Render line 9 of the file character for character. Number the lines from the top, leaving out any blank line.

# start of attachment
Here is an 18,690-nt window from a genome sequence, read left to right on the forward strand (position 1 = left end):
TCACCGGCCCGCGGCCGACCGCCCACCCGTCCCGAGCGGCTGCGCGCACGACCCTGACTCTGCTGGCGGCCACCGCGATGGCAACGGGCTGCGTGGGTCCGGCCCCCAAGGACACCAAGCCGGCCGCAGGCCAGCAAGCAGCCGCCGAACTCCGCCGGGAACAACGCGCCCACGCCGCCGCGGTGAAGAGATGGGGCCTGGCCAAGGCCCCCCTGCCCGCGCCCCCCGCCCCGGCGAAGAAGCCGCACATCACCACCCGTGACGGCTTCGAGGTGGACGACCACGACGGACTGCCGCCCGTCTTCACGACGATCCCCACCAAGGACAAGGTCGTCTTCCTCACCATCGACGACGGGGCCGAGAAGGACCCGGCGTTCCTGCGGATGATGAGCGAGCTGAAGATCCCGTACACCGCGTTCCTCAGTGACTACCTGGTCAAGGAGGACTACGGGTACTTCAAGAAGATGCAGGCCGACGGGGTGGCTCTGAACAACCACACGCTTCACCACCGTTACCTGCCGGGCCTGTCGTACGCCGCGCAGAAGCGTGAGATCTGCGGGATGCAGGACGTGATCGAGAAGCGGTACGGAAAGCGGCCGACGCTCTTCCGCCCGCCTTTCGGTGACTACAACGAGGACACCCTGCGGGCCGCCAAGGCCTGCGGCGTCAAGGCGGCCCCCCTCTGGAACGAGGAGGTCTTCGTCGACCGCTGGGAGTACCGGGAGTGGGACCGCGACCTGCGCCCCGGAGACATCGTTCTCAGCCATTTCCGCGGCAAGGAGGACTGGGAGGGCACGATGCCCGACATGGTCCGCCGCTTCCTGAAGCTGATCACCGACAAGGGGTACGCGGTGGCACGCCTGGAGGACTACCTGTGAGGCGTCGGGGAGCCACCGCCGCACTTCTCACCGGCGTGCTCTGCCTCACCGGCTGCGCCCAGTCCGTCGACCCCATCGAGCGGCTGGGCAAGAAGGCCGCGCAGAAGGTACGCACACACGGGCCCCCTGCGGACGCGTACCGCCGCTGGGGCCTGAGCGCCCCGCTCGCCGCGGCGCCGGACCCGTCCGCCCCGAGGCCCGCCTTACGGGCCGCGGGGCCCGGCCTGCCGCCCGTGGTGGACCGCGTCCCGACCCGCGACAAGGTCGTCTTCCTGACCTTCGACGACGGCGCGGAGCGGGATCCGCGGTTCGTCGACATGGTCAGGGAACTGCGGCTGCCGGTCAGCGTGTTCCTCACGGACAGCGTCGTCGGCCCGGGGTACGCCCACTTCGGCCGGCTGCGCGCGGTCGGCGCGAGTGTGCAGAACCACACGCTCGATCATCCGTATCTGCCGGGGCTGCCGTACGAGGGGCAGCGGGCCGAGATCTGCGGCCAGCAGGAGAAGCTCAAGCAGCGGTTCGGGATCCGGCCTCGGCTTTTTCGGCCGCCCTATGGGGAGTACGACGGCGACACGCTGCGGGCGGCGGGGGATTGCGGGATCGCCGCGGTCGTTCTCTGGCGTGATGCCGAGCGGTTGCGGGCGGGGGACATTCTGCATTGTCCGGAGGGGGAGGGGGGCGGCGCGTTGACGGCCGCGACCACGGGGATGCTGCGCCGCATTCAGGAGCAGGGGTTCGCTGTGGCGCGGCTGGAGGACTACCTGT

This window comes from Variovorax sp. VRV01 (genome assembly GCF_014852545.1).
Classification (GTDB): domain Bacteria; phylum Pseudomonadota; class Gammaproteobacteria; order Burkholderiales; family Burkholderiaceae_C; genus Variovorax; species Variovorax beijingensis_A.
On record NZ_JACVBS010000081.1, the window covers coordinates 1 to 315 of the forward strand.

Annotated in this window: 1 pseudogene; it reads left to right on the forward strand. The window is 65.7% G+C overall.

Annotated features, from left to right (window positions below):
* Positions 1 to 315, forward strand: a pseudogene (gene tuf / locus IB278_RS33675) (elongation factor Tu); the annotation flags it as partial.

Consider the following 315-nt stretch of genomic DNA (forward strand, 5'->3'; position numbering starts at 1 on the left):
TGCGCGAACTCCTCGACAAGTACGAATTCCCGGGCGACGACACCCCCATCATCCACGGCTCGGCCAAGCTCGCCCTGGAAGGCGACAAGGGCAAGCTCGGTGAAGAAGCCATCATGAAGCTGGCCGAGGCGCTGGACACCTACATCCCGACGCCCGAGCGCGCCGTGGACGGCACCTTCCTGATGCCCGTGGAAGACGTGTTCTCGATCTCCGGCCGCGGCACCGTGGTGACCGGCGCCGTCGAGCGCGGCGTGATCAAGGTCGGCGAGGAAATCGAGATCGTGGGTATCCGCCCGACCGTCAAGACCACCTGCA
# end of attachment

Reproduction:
Consider the following 315-nt stretch of genomic DNA (forward strand, 5'->3'; position numbering starts at 1 on the left):